Enbridge has reached an agreement with Michigan Technological University to deploy a newly developed "autonomous underwater vehicle" to provide digital images of the pipeline eight times in the next two years. The device resembles a 7-foot-long missile with a tiny, whirring propeller and will be fitted with sonar devices, cameras and computers.
The equipment probably isn't capable of detecting cracks, but "never before have you been able to see this kind of detail," said Guy Meadows, a director of the university's Great Lakes Research Center.
The National Wildlife Federation maintains it's time to replace the lines. The group posted a short video taken by divers that appears to show broken supports and sections suspended above the bottom or covered with debris. Critics also complain the company won't release enough data from its inspections of the pipelines and note that above-ground sections of Line 5 have ruptured in numerous spots on land, spilling hundreds of thousands of gallons.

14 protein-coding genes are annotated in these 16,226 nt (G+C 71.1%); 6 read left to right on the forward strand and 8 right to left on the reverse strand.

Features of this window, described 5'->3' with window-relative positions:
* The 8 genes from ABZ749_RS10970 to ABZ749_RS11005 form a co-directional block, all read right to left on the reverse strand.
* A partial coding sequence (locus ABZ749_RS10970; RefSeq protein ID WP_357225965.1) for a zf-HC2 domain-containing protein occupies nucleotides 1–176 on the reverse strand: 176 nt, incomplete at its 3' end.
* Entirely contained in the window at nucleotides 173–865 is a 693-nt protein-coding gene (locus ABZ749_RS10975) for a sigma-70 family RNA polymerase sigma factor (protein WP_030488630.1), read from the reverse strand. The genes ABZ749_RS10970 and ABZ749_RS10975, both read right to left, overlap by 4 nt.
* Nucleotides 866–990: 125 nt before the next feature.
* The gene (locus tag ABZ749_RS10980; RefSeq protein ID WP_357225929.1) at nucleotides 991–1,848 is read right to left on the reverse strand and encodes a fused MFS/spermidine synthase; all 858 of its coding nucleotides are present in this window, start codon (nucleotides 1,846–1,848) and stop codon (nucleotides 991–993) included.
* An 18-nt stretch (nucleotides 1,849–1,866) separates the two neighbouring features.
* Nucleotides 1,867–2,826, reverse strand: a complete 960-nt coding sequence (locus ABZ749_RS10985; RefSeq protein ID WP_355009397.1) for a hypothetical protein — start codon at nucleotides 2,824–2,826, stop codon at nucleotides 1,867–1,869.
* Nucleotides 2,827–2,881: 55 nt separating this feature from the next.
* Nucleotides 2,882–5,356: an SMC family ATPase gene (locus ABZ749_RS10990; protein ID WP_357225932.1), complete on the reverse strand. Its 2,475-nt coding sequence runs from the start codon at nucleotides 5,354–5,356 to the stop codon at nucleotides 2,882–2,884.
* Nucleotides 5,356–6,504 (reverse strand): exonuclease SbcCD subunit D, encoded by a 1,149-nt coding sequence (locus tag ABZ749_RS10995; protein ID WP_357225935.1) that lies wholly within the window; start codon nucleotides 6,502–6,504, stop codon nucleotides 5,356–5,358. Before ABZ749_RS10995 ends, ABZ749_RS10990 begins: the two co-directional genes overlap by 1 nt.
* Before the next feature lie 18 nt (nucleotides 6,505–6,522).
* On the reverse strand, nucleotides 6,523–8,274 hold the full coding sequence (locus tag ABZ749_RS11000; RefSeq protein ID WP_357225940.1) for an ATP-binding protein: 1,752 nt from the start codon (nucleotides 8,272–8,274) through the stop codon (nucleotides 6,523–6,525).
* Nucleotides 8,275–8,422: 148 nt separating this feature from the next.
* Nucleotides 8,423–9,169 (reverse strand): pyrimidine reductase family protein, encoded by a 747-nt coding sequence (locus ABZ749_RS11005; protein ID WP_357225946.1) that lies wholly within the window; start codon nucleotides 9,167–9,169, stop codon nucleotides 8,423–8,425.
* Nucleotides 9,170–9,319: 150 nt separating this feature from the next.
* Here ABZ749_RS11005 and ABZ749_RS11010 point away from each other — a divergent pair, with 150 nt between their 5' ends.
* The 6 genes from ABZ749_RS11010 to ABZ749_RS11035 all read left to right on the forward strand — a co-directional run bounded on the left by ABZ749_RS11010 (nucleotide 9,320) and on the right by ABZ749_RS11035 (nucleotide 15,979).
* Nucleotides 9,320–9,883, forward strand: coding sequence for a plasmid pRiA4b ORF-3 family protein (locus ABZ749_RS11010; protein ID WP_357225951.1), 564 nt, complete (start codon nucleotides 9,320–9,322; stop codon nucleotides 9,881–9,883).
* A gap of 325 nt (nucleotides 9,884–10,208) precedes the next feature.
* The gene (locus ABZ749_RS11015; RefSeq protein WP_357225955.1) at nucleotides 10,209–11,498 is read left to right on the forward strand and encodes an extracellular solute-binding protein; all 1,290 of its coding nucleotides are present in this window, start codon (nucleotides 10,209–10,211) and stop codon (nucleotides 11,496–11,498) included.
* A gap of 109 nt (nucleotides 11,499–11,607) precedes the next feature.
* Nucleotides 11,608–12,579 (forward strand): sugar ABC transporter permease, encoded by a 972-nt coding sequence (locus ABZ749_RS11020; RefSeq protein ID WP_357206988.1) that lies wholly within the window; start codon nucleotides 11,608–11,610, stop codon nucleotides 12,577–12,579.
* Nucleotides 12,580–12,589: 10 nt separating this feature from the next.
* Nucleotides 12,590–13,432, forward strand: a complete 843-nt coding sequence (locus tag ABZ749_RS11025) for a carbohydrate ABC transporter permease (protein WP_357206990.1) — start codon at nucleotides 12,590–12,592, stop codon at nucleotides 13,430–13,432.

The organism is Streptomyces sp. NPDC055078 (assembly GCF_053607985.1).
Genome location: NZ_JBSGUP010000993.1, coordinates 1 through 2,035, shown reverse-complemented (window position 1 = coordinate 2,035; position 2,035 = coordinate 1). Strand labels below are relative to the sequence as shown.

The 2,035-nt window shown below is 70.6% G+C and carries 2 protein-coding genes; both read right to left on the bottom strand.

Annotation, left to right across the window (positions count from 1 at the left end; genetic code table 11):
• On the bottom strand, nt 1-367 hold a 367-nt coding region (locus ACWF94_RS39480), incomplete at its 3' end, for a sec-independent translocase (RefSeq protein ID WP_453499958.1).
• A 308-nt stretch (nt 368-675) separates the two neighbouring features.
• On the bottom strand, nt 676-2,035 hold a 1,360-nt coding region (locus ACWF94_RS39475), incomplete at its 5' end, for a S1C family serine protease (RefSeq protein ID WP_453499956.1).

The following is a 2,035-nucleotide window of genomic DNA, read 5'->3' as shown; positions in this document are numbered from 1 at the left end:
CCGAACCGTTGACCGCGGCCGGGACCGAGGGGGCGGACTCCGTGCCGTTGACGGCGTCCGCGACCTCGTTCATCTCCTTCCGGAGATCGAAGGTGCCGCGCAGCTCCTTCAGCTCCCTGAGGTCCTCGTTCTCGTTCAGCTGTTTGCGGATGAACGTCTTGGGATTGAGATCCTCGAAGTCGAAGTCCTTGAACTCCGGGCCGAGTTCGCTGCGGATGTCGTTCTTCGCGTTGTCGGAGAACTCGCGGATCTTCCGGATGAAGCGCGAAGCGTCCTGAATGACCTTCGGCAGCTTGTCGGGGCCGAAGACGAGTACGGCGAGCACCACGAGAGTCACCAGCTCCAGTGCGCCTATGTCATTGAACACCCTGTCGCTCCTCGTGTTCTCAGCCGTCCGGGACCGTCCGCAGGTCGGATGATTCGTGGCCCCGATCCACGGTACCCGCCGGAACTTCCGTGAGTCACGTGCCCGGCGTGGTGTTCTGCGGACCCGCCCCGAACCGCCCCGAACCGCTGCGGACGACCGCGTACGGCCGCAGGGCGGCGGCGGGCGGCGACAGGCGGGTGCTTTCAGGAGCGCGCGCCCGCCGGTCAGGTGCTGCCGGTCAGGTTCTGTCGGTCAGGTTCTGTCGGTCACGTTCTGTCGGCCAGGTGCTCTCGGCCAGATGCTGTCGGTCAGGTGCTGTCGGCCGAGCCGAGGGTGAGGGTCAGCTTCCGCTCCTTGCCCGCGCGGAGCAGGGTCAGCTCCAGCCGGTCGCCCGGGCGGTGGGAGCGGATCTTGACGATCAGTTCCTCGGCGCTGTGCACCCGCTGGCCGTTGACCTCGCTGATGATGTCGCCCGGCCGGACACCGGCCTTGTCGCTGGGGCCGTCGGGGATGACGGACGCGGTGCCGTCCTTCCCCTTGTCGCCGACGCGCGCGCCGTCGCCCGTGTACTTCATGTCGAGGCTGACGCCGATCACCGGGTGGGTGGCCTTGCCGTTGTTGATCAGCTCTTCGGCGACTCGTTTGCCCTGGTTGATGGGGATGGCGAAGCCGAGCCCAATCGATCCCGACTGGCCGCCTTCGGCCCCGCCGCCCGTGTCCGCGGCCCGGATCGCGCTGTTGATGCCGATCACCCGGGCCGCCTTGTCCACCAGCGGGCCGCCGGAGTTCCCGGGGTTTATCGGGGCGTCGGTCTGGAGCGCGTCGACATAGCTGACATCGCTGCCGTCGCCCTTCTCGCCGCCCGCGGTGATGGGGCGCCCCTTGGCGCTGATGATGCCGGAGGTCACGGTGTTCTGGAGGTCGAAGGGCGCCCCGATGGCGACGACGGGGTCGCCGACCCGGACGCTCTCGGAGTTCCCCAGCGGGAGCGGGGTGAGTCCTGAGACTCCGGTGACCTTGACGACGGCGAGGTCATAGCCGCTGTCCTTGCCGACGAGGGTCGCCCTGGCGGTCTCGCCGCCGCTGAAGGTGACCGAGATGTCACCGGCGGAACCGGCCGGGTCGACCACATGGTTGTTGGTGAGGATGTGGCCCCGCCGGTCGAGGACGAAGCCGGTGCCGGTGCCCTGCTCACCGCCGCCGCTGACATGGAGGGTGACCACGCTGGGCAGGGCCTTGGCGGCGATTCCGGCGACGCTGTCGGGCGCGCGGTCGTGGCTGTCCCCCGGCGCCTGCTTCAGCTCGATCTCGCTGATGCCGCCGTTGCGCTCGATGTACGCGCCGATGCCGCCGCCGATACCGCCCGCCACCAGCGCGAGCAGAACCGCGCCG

But Guthrie said the underwater section is sound.
"It's been operating there for decades and operating safely," she said.
The U.S. Coast Guard has conducted spill-response exercises in the straits the past three years. Some have taken place in winter to test technology for tracing oil beneath ice, said Steve Keck, a contingency specialist based in Saul Ste. Marie.
Dean Reid, planning commission chairman in Mackinac County who organized the community meeting, said locals needed more information about the pipelines, which many didn't know existed until recently.
"We tend to take for granted what's here," Reid said, "and sometimes don't know what's here."
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